Now, oncologists are studying the biological drivers of Wilms’ tumor to understand how to reach a 100% cure rate, while minimizing long-term side effects.

The cures and the side effects. 
For years, the mainstay of treatment was surgery, chemotherapy and aggressive radiation. Clinical trials have shown that chemotherapy can be shortened and radiation can be eliminated for many children with Wilms’ tumor. For those who still require it, doses of radiation have been reduced, but not enough to completely avoid potential significant long-term health risks.

Radiation can leave a child susceptible to skeletal deformities—the radiated side of the spine can grow slower than the non-radiated side. Radiation can also cause restrictive lung disease later in life and hamper an individual’s ability to breathe. It also exposes a child to the risk of more cancer.

Every cancer is different.
Under the microscope, Wilms’ tumor cells look similar to other childhood cancer cells—round blue embryonic cells.

However, the microscope does not tell the whole story.

“Every cancer is different, because every child is different,” said Dr. Glade Bender. “The critical question is: which cure goes with which patient?”

The biology of Wilms’ tumor coupled with the biology of individual patients affected by disease are two areas of specific interest to researchers. They are working to understand the origins of the disease and also to understand why some cases of Wilms’ tumor are treatment resistant.

Researchers are performing retrospective studies and reviewing past cases of children who relapsed following frontline treatment. They are also working to study patterns of chromosomal changes that happen in children diagnosed with Wilms’ tumor.

Dr. Glade Bender and other ALSF-funded researchers see promise in the study of developmental therapeutics, which tests and examines new treatment agents in children after standard therapy has failed. These studies have the potential to identify new drugs that can help children who relapse and provide meaningful insights into offering safer treatments from the very beginning to future children affected by cancer.

“We won’t stop searching for cures, until we are at 100%,” said Dr. Glade Bender.

Learn more about Wilms’ tumor research and ALSF-funded projects, here.

November 8, 2017

“I want chocolate milk, IMMEDIATELY,” those were 4-year-old Sophia’s first words following a seven-hour surgery to remove a tumor on her kidney. 

It is no surprise that little Sophia, who is now 8 years old and a survivor of Wilms’ tumor, the most common type of kidney cancer in children, describes herself  as “one tough cookie.”

Wilms’ tumor typically presents itself as a painless swelling of the belly. In Sophia’s case, her pediatrician noticed it at her routine 4-year-old checkup. For other children, a parent might notice the swelling or even, rarely, blood in their child’s urine.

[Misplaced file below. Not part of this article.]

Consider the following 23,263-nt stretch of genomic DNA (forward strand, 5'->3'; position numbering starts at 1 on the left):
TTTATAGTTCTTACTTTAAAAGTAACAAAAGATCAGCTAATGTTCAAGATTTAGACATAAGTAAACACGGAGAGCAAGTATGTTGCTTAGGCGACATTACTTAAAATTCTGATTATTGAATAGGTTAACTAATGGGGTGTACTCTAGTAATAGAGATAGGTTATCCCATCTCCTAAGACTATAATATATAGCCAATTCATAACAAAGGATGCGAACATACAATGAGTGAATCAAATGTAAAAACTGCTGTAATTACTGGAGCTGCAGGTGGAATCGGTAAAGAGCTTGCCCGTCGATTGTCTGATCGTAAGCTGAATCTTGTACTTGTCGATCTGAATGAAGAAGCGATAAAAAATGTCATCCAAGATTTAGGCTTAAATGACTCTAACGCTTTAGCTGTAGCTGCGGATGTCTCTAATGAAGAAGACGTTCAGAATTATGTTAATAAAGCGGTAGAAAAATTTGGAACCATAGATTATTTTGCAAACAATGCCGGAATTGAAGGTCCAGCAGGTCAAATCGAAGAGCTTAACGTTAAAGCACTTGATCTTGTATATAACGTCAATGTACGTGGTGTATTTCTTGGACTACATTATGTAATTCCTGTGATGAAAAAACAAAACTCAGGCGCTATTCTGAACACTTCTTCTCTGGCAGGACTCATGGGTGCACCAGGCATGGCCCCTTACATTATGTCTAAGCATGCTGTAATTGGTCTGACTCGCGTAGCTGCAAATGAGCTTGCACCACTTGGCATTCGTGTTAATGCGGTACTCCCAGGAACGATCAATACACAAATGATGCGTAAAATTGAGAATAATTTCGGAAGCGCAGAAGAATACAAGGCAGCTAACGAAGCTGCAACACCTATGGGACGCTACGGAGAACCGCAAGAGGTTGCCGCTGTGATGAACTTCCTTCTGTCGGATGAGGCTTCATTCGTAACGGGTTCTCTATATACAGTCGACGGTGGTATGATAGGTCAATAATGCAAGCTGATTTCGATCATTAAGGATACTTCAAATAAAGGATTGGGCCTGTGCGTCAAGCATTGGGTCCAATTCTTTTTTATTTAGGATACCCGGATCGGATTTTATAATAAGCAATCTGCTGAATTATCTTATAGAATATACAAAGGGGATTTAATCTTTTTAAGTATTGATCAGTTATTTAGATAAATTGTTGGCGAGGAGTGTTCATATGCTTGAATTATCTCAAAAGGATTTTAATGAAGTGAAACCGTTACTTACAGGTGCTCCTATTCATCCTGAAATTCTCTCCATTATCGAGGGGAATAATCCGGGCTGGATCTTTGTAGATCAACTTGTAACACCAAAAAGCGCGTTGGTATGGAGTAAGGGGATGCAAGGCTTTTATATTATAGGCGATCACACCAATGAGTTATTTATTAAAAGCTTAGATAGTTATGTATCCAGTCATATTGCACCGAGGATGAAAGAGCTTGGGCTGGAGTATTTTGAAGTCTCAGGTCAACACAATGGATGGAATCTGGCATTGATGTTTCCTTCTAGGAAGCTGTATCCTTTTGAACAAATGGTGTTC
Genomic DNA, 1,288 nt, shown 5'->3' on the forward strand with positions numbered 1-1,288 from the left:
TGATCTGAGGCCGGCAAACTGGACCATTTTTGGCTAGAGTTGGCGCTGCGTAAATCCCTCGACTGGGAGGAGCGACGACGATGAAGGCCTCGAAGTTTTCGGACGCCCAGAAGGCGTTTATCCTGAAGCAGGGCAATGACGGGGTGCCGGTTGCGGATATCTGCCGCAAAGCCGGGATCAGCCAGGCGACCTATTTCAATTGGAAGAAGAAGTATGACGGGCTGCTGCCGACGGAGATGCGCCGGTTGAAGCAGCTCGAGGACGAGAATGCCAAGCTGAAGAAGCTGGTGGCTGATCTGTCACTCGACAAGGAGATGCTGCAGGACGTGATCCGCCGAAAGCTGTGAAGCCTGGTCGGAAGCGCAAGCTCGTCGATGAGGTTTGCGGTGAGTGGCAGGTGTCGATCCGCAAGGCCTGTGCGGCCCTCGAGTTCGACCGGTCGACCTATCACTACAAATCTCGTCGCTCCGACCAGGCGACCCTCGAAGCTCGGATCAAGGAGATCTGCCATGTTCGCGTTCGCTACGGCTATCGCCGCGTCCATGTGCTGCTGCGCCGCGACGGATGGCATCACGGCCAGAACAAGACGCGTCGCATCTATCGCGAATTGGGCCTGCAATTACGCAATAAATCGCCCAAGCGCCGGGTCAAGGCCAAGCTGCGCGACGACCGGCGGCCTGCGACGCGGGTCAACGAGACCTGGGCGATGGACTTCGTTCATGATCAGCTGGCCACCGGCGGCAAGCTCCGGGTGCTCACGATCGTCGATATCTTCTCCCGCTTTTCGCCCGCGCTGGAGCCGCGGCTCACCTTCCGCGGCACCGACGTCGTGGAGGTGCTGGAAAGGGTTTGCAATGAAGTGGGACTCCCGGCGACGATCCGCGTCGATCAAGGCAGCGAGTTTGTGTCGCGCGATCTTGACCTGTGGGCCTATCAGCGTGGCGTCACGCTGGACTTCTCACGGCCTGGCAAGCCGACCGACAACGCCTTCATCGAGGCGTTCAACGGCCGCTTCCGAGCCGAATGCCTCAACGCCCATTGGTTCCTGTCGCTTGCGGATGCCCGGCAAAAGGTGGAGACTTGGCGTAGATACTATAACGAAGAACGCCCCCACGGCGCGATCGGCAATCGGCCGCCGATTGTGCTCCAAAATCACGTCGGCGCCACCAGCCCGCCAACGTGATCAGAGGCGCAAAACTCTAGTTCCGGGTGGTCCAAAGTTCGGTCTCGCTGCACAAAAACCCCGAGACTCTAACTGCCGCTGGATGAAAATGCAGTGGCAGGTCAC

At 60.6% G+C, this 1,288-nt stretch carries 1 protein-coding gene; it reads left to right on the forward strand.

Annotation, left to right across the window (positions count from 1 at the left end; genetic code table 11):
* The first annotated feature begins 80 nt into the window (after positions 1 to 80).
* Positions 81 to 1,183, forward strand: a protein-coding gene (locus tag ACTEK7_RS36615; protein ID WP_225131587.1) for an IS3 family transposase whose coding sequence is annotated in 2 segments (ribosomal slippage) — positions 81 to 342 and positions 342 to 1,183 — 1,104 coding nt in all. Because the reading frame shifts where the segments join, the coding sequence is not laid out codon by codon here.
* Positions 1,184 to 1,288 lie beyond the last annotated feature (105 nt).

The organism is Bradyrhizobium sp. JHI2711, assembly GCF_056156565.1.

Treatment includes surgery to remove the tumor or the entire affected kidney, chemotherapy and radiation. The disease has a high cure rate—as high as 90% for most children—but high doses of radiation can cause long-term side effects. Children who have been treated for Wilms’ tumor have regular scans to check for both relapse and side effects. 

Sophia had surgery, followed by 18 months of chemotherapy and radiation at Wesley Medical Center in Wichita, Kansas. Treatment was hard—but her family worked just as hard to keep Sophia’s spirits high with special outings and lots of love. Sophia kept her spunky, tough cookie attitude throughout treatment. 

Sophia has been three years cancer-free and, together with her family, is a Hero Ambassador for Alex’s Lemonade Stand Foundation. Her family knows how important childhood cancer research is for children like their daughter.

“I’m so grateful that Sophia is well and that there’s a treatment plan for her, but she suffered,” said Tiffany Stepien, Sophia’s mom. 

Treatment for Wilms’ tumor has been largely unchanged for some time, because of its high cure rate. However, high doses of radiation to a child can come with several serious side effects, including scoliosis, restrictive lung disease and sarcoma, later in life. Now, research is studying how targeted, individualized treatments can help limit the use of high dose chemotherapy and radiation, so children can be cured without being harmed. Research is also looking to identify the highest risk patients—those who may be prone to relapse—so that this group can receive higher doses of frontline treatment and beat Wilms’ tumor without relapsing. 

Sophia is already planning to help search for safer, more effective treatments for kids like her. 

“Sophia always said she’s going to invent a chemo that only gets the cancer cells and not hair or stomach cells,” said Tiffany. “And then, “I am going to invent glasses that can just look at my belly and know the cancer is gone and I won’t need a CT scan.”

Read more about Sophia here.

ALSF funds several research projects studying Wilms’ tumor, as well as Beckwith-Wiedemann Syndrome, a genetic predisposition disorder that can lead to the development of Wilms’ tumor. Read more about that research here.